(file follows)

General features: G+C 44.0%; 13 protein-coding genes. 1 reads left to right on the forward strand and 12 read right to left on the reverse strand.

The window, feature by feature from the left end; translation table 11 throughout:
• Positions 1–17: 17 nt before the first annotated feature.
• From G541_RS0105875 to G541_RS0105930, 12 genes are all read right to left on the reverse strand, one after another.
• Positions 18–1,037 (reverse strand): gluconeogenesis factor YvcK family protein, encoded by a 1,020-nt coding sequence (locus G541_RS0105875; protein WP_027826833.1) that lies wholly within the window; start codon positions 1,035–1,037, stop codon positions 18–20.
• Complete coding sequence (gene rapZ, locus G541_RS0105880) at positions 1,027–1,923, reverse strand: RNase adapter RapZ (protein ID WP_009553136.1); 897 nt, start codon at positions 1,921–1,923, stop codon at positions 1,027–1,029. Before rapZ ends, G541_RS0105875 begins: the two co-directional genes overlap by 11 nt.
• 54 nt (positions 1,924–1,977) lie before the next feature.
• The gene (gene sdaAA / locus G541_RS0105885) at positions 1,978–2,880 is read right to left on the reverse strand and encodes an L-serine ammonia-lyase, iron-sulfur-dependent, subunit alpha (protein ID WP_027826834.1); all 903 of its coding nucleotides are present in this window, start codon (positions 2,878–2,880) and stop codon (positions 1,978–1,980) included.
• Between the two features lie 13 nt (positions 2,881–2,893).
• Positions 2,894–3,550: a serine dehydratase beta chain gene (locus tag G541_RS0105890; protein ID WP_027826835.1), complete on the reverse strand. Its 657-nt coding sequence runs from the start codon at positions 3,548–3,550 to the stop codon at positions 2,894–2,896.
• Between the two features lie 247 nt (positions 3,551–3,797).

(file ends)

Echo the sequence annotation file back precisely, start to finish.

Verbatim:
General features: G+C 44.0%; 13 protein-coding genes. 1 reads left to right on the forward strand and 12 read right to left on the reverse strand.

The window, feature by feature from the left end; translation table 11 throughout:
• Positions 1–17: 17 nt before the first annotated feature.
• From G541_RS0105875 to G541_RS0105930, 12 genes are all read right to left on the reverse strand, one after another.
• Positions 18–1,037 (reverse strand): gluconeogenesis factor YvcK family protein, encoded by a 1,020-nt coding sequence (locus G541_RS0105875; protein WP_027826833.1) that lies wholly within the window; start codon positions 1,035–1,037, stop codon positions 18–20.
• Complete coding sequence (gene rapZ, locus G541_RS0105880) at positions 1,027–1,923, reverse strand: RNase adapter RapZ (protein ID WP_009553136.1); 897 nt, start codon at positions 1,921–1,923, stop codon at positions 1,027–1,029. Before rapZ ends, G541_RS0105875 begins: the two co-directional genes overlap by 11 nt.
• 54 nt (positions 1,924–1,977) lie before the next feature.
• The gene (gene sdaAA / locus G541_RS0105885) at positions 1,978–2,880 is read right to left on the reverse strand and encodes an L-serine ammonia-lyase, iron-sulfur-dependent, subunit alpha (protein ID WP_027826834.1); all 903 of its coding nucleotides are present in this window, start codon (positions 2,878–2,880) and stop codon (positions 1,978–1,980) included.
• Between the two features lie 13 nt (positions 2,881–2,893).
• Positions 2,894–3,550: a serine dehydratase beta chain gene (locus tag G541_RS0105890; protein ID WP_027826835.1), complete on the reverse strand. Its 657-nt coding sequence runs from the start codon at positions 3,548–3,550 to the stop codon at positions 2,894–2,896.
• Between the two features lie 247 nt (positions 3,551–3,797).